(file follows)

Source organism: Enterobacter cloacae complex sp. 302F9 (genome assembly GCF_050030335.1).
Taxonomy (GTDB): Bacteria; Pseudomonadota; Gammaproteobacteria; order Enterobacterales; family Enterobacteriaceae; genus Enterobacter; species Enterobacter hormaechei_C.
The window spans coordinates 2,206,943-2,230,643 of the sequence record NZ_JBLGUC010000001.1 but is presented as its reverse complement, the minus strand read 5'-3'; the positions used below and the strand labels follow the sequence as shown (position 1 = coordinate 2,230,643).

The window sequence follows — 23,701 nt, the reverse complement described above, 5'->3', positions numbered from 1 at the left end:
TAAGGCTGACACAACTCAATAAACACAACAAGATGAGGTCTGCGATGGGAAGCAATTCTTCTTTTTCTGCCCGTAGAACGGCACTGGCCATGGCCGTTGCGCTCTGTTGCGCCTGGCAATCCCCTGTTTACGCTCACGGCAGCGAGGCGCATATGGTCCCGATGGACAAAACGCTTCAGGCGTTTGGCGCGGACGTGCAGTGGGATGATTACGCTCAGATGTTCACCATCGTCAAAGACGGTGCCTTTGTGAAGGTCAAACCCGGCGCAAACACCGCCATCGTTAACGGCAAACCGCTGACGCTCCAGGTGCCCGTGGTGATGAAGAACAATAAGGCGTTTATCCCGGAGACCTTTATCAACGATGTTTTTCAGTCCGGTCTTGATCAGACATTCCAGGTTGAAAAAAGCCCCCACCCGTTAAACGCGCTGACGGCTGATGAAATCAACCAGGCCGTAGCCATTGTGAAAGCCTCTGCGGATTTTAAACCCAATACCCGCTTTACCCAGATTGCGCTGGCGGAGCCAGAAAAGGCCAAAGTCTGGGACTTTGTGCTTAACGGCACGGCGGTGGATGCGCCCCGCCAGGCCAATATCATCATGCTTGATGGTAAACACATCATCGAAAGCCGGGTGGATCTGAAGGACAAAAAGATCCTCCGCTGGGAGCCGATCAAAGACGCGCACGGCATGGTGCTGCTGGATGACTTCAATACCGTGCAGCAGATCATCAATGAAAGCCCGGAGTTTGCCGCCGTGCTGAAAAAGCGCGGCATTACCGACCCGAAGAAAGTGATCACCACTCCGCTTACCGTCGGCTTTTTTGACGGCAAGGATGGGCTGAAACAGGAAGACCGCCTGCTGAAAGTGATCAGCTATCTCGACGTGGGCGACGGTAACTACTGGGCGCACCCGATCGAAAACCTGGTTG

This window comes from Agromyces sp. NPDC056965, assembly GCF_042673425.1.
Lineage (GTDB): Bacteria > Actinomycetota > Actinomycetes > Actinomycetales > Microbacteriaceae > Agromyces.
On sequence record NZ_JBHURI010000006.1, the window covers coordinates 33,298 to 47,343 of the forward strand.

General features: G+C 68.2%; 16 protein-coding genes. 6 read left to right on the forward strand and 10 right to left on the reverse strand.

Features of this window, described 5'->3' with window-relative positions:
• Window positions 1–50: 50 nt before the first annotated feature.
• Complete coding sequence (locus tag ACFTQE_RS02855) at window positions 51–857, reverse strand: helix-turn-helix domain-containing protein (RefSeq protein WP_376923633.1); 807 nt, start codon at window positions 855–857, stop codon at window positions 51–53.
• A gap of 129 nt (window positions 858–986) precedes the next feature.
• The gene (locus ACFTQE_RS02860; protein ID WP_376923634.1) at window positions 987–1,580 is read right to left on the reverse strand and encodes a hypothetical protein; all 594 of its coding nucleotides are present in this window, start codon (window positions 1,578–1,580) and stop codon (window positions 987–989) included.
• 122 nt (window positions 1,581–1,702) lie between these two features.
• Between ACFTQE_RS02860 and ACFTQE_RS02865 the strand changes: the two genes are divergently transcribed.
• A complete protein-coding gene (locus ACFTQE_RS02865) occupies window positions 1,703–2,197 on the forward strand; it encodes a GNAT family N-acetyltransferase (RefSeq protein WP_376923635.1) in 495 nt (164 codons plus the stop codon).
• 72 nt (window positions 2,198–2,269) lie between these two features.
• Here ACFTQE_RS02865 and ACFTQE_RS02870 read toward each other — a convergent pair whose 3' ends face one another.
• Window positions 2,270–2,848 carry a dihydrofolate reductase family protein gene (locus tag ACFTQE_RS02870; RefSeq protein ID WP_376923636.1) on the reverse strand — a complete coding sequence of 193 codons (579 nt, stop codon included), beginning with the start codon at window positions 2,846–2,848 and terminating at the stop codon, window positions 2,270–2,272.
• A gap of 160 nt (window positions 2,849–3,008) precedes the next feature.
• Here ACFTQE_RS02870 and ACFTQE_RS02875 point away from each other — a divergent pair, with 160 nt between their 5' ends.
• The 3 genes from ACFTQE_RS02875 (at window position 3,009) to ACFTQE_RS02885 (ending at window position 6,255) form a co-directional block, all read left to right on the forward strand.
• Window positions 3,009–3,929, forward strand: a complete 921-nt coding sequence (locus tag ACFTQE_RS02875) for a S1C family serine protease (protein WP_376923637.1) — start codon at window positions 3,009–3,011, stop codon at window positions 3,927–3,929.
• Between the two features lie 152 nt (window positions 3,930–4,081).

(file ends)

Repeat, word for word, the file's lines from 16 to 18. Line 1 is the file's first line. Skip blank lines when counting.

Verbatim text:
• Between ACFTQE_RS02860 and ACFTQE_RS02865 the strand changes: the two genes are divergently transcribed.
• A complete protein-coding gene (locus ACFTQE_RS02865) occupies window positions 1,703–2,197 on the forward strand; it encodes a GNAT family N-acetyltransferase (RefSeq protein WP_376923635.1) in 495 nt (164 codons plus the stop codon).
• 72 nt (window positions 2,198–2,269) lie between these two features.